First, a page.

Martyrs’ Day is a sombre day for Indians
Martyrs’ Day marks the anniversary of the day Mohandas Karamchand Gandhi (fondly known to many as Bapu) was shot down by Nathuram Godse on his way to prayers on 30th January 1948. Gandhiji will always be remembered as the father of our nation, whose life was dedicated to the nurture and service of modern India. It was Gandhi who taught us the principles of ahimsa and satyagraha, non-violence and truth; who always held firm to his beliefs and gave us hope that we could live in harmony together at a time when our country was rendered weak and fragile by the trauma of partition. His assassination, only months after independence was declared, was a devastating, heart-wrenching blow for our fledgling nation.
Every year since then, we have commemorated his life, achievement and sacrifice on 30th January. This soon came to be a day to pay respects to others who laid down their lives for the nation. And so it became known as Martyrs’ Day, and has a similar resonance amongst us Indians as Remembrance Day has for the British.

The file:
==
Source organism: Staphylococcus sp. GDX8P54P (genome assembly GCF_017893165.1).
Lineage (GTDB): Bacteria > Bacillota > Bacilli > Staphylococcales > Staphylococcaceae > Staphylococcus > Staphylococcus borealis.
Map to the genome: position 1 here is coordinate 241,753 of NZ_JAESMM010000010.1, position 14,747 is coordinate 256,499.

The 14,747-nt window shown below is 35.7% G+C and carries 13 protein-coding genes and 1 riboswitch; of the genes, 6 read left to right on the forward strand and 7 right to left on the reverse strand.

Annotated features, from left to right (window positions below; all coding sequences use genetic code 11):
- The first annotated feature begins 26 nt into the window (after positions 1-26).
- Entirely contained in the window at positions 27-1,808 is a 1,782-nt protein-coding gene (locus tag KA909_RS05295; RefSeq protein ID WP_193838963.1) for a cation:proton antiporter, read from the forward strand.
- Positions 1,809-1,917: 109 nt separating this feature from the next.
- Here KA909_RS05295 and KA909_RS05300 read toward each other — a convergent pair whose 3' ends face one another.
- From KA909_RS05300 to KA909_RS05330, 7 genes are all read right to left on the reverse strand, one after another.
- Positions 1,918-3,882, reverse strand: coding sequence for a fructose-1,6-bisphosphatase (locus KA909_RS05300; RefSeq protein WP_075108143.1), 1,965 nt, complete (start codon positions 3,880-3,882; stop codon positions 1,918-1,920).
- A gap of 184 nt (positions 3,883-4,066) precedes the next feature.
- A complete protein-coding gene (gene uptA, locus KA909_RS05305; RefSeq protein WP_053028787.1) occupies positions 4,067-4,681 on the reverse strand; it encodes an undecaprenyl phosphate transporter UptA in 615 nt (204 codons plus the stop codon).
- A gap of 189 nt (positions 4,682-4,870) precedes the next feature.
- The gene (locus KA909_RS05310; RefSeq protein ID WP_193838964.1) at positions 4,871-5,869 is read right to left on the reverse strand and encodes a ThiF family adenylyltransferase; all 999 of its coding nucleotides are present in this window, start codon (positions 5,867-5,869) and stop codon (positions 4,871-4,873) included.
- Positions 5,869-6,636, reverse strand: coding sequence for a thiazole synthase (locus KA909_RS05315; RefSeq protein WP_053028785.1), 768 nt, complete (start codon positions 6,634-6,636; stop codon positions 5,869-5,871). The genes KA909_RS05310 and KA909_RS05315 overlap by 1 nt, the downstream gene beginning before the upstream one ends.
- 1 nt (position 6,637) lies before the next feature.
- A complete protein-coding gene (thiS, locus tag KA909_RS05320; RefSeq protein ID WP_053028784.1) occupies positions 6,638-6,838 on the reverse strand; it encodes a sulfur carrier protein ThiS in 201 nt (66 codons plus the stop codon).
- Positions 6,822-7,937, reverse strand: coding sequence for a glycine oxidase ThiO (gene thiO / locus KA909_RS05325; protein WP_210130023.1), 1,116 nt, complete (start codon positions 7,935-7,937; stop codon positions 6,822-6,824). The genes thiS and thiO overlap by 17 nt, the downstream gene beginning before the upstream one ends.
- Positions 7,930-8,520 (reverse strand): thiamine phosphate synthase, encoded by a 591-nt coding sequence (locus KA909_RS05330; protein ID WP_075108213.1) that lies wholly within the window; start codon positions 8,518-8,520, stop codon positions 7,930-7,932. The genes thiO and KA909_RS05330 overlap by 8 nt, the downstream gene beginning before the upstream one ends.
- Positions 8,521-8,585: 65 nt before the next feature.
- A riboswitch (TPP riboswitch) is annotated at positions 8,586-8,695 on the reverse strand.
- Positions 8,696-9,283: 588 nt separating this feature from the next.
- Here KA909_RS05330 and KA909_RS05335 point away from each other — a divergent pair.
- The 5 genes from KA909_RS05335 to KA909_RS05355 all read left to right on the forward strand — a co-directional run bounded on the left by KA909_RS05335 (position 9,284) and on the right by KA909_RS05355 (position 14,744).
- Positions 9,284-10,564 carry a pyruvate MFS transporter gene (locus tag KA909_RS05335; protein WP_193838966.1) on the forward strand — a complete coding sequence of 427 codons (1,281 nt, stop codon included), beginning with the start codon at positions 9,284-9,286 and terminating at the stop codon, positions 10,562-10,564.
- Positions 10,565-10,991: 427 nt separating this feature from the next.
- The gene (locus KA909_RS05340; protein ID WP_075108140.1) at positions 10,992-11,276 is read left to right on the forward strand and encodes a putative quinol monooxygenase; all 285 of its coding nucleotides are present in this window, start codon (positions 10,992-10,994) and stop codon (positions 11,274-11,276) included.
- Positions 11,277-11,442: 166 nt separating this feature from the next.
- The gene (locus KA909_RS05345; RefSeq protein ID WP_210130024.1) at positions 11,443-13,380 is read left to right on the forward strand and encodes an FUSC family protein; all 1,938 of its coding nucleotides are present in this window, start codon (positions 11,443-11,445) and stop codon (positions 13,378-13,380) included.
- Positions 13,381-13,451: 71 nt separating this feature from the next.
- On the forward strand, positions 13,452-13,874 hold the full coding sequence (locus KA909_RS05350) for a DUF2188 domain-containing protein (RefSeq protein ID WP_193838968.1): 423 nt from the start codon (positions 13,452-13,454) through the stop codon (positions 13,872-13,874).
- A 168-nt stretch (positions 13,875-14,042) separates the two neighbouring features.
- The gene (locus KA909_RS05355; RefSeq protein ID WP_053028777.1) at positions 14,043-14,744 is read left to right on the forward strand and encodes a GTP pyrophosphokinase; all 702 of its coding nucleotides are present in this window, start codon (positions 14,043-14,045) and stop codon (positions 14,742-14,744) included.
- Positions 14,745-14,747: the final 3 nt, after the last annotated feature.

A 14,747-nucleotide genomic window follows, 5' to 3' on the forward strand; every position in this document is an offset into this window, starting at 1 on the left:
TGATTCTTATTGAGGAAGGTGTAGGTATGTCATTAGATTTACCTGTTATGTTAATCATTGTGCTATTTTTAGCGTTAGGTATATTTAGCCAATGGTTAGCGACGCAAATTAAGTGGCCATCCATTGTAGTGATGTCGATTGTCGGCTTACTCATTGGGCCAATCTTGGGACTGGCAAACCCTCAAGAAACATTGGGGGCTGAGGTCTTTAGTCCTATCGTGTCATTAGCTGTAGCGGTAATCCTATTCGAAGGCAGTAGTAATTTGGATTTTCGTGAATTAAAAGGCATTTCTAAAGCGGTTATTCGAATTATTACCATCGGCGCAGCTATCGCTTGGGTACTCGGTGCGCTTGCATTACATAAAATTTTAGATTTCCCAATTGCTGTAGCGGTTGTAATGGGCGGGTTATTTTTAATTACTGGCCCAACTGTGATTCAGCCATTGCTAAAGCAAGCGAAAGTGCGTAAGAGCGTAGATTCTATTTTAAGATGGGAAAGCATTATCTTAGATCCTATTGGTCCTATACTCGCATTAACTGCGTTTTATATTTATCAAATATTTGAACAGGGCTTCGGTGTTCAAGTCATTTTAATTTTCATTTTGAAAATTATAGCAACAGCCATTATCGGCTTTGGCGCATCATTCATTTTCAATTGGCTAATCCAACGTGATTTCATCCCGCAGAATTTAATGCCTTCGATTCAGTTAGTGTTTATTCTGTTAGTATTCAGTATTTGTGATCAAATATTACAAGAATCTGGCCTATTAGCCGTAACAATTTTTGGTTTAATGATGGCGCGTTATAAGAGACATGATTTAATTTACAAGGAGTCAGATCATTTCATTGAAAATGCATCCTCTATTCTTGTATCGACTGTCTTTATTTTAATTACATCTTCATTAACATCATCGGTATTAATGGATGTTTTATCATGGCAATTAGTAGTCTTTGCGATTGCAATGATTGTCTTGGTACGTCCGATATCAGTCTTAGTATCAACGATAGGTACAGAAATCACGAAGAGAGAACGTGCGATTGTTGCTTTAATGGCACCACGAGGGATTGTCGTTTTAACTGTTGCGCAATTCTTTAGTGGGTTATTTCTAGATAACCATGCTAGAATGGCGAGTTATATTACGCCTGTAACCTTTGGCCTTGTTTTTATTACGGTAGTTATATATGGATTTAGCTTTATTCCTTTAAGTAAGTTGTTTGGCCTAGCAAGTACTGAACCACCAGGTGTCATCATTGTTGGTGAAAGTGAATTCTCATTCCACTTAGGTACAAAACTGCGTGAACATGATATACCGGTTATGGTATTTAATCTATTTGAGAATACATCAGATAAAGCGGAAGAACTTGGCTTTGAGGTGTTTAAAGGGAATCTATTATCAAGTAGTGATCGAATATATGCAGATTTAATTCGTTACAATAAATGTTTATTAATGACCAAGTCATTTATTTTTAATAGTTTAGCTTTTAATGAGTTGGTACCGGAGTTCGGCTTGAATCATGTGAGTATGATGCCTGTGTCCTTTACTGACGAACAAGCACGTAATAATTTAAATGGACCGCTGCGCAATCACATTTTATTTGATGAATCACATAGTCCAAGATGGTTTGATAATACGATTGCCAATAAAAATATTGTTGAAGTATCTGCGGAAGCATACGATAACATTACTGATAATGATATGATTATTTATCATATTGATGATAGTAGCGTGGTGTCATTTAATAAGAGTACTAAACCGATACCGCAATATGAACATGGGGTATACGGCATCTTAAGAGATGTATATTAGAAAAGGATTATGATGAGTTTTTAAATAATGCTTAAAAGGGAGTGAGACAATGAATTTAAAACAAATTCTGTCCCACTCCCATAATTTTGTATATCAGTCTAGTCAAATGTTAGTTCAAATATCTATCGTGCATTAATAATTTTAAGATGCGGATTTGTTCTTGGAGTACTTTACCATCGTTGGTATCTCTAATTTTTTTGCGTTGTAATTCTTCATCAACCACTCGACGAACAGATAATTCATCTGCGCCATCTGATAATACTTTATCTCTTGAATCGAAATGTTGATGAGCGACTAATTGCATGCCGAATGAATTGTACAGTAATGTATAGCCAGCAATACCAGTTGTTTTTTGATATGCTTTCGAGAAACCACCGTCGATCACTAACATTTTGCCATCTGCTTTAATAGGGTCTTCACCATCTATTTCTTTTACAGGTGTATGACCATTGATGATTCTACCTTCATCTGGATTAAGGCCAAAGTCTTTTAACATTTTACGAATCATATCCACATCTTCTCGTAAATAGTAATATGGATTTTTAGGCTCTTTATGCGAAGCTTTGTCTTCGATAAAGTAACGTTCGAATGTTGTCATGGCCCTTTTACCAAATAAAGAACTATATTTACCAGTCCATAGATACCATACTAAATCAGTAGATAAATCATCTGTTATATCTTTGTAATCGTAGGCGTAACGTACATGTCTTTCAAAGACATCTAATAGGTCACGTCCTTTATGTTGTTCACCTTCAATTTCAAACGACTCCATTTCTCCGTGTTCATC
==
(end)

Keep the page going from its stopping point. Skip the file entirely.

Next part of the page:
Every year, a solemn and reflective remembrance ceremony takes place, starting with two minutes’ silence at 11.00am. This is followed by a service during which the President of India, the vice-President, the Prime Minister and the chiefs of the Army, Navy and Air Force all lay wreaths at Rajghat (the memorial erected in Gandhiji’s honour, on the banks of the Yamuna in Delhi). The presence of members of the military underlines the fact that Gandhi’s sacrifice – and his principles of non-violence – are no less powerful than the sacrifice of those who physically fought for India’s freedom.
The simple ceremony draws to a close with the sounding of the Last Post. Afterwards, the many communities and faiths of India gather for prayer services, and so are united in paying their respects to the father of the nation and other martyrs.
Martyrs’ Day reminds us that the path to independence has not been smooth, and that human nature is such that we will always be facing forces of darkness in some form. Where there is violence and destruction, there will also be martyrs. But the day should also serve as a reminder that our strength as a nation lies in our capacity to accumulate and live with difference. India is at its greatest when we all celebrate and honour the truth of our extraordinary diversity – of language, religion, culture, values – rather than allow this truth to tear us asunder. In these troubled times, more than ever we must remember the lessons of ahimsa and satyagraha that Bapu taught us.